DVD-CNC. Laser cutter DIY Project. Concept.

DVD-CNC. Laser cutter DIY Project. Concept.

DVD CNC. The whole setup with PC, mechanical parts and electronics pictured.

DVD CNC. The whole setup with PC, mechanical parts and electronics pictured.

DVD-CNC is still very much a project in progress. The purpose of this and the future posts in this series is to present project build notes which will, hopefully, help someone building a similar DIY laser cutting device. The project is not complete but some of the biggest issues have already become apparent. So, if you are interested in building your own DVD-CNC device, read these notes at least to avoid making the same mistakes. Besides, despite the project as a whole is still in progress, some parts of it, such as the TTL-controlled laser diode driver for example, are already at a workable stage and can be used in your own projects.

This project came about as a result of my propensity to never throw away parts that were designed to or can be adapted to move electrons. I am also very interested in mechatronics and motor control in general and so it was all but certain that over time I would have accumulated enough of various discarded data storage devices because they are so cleverly combining parts of both mechanics and electronics. We live in world filled with discarded devices that only a few years ago were the stuff of science fiction. I always feel bad about the discarded yesterday’s technology and it gives me an extra kick to have it re-purposed for today’s needs.

I first started to think about a project like this more than 10 years ago and at the time I thought it would be based on parts of discarded 5.25″ floppy drives which were being eliminated from PCs. It was supposed to be a miniature CNC drill press as opposed to a laser cutter, but the principals of operation are the same. I took one apart, found the parts that would be needed but a few things have combined to push the project 10 years into the future, not the least of which was the fact that I realised that 5.25″ floppies have disappeared so fast that I could no longer easily find one. Finding, installing and operating CNC software 10 years ago was also not a walk in a park, and more pressing life issues got in a way, too.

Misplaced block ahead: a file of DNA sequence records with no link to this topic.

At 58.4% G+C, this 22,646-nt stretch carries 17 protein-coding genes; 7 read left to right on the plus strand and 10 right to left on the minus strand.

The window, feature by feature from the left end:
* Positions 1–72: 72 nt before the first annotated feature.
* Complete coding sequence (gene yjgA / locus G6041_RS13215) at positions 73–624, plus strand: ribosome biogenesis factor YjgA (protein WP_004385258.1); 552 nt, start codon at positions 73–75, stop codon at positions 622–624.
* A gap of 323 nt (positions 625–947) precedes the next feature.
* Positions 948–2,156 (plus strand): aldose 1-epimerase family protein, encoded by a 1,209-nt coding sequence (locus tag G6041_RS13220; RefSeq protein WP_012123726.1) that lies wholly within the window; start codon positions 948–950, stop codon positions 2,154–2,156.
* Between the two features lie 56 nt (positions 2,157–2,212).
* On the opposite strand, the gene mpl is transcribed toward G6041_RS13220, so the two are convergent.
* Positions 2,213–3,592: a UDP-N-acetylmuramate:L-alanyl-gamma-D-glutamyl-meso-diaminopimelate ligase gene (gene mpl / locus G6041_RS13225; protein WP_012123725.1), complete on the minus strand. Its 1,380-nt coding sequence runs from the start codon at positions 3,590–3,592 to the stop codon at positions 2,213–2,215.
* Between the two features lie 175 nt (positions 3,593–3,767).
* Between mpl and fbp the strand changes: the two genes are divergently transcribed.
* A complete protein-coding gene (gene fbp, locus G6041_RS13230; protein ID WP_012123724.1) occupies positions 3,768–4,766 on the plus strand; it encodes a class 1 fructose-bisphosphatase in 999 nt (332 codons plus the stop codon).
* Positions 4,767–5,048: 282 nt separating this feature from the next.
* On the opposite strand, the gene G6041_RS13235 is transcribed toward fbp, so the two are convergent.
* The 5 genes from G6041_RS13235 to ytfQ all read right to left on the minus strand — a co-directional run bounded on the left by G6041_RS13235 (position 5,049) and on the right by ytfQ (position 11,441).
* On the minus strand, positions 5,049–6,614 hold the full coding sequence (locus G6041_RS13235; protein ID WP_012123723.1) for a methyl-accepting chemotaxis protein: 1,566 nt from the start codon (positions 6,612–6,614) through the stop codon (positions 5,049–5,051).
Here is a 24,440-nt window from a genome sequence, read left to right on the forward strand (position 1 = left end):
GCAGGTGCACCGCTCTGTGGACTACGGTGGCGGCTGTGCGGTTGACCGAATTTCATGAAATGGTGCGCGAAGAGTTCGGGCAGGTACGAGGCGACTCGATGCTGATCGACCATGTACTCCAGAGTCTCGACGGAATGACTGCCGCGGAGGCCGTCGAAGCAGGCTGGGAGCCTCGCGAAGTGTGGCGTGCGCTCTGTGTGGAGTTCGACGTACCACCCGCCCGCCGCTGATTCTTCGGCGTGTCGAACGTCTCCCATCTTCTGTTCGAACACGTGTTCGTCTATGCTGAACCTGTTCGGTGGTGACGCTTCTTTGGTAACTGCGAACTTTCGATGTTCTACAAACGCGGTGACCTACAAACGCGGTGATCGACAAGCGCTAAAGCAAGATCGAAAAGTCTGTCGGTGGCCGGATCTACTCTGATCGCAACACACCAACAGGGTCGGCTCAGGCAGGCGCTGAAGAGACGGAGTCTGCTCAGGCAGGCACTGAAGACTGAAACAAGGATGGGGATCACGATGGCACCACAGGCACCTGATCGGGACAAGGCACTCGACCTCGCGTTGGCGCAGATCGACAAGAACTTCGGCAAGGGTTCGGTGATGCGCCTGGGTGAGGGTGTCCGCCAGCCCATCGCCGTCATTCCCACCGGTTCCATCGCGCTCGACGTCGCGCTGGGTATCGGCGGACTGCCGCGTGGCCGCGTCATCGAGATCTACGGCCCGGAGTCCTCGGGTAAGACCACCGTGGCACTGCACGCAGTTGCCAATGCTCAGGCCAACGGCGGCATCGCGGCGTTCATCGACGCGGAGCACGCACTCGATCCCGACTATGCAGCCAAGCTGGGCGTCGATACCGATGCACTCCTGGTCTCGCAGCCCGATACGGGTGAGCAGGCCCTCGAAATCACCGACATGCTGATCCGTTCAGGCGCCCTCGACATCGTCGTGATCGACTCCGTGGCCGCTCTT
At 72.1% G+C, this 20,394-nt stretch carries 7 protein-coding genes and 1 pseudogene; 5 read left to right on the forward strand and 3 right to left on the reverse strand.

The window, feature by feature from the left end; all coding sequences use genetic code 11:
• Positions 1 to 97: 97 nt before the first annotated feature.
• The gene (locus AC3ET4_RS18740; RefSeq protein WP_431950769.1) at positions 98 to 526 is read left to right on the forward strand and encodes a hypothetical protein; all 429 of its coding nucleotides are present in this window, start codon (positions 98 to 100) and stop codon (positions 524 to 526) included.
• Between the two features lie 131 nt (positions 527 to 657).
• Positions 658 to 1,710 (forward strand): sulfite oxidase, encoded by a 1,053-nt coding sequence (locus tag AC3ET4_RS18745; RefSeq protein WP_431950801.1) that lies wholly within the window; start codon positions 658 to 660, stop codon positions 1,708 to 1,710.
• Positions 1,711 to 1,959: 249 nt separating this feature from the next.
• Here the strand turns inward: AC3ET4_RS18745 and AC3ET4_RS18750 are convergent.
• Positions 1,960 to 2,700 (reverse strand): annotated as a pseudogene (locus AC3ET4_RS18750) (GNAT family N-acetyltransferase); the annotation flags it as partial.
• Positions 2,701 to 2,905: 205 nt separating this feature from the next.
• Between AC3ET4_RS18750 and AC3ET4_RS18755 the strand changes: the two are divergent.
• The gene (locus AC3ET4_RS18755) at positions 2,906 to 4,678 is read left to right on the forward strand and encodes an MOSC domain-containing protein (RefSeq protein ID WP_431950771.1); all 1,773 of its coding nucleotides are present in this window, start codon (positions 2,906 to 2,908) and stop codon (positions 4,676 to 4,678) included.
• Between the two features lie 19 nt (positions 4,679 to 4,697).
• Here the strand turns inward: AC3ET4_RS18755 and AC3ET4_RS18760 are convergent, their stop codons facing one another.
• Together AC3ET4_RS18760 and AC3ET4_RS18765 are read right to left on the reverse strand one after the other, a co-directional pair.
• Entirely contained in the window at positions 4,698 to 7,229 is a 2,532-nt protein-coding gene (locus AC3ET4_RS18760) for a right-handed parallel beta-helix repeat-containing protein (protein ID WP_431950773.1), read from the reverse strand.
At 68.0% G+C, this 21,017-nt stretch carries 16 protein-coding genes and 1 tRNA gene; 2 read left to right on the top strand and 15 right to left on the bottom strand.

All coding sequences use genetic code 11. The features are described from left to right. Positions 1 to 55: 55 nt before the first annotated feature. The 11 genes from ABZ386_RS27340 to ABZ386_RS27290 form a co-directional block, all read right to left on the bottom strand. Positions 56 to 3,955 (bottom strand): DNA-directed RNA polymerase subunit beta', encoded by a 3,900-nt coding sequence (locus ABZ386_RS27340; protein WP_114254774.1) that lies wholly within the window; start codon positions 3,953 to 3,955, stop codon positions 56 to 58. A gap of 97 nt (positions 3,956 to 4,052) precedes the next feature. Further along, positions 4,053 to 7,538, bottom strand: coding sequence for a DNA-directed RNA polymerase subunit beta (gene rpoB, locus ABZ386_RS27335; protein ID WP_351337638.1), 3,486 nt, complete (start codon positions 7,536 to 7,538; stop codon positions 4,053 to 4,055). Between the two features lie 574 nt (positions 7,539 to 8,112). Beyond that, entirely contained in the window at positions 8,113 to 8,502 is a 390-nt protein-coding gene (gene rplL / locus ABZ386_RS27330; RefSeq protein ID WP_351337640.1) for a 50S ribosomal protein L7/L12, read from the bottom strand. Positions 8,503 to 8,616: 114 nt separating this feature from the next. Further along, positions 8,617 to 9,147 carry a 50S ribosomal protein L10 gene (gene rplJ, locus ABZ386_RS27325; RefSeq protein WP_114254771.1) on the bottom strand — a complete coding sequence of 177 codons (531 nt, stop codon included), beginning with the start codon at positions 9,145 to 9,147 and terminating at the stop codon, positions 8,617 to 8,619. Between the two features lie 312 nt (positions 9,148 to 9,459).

Fast forward to 2011. I was perusing Instructables.com one day and came across a project description called Pocket Laser Engraver by Groover. it made me realise that in the years I was delaying my floppy-based project, DVD drives, even the writing variety, have become so common that they can be very easily found everywhere and, unlike the floppy, they have the laser diode needed for the cutting tool. As a result of my switching the gears towards a DVD-based CNC setup, I made a few tiny CNC models that could be cut on a DVD-based cutter.

The experience with the aeroplane models illustrated just how small of a working surface DVD linear slide allows (and a 5.25″ floppy would have the same limitations). 1.5″x1.5″ (38mmx38mm) is a very small area and, to fit in it, you have to drop small details – the scale I used was 1:212 which makes the planes only just barely recognisable. Given my particular interest in airspace models, I could sure use at least one longer axis to cut long parts of wings and the fuselage. On the other hand, the broken/discarded DVD drives are so cheap that adding one to the project does not really increase the cost all that much. If you are sourcing yours from eBay, they are usually sold in packs of 3 or more, to save on shipping. Buying them individually, even when offered, would make no sense to you due to prohibitive shipping costs anyway.

This is how the idea of two DVD drive linear slides working in tandem providing twice the length of the X axis came about. The video above shows the two DVD linear slides bolted together through the laser diode sleds. The control circuitry is designed to send each of the STEP signals coming out of the CNC control software to the alternating stepper drivers, causing only one stepper to move in each step but allowing the top platform (which the Y axis, not pictured, rides on) to travel twice the distance – a whopping 3.0″! :)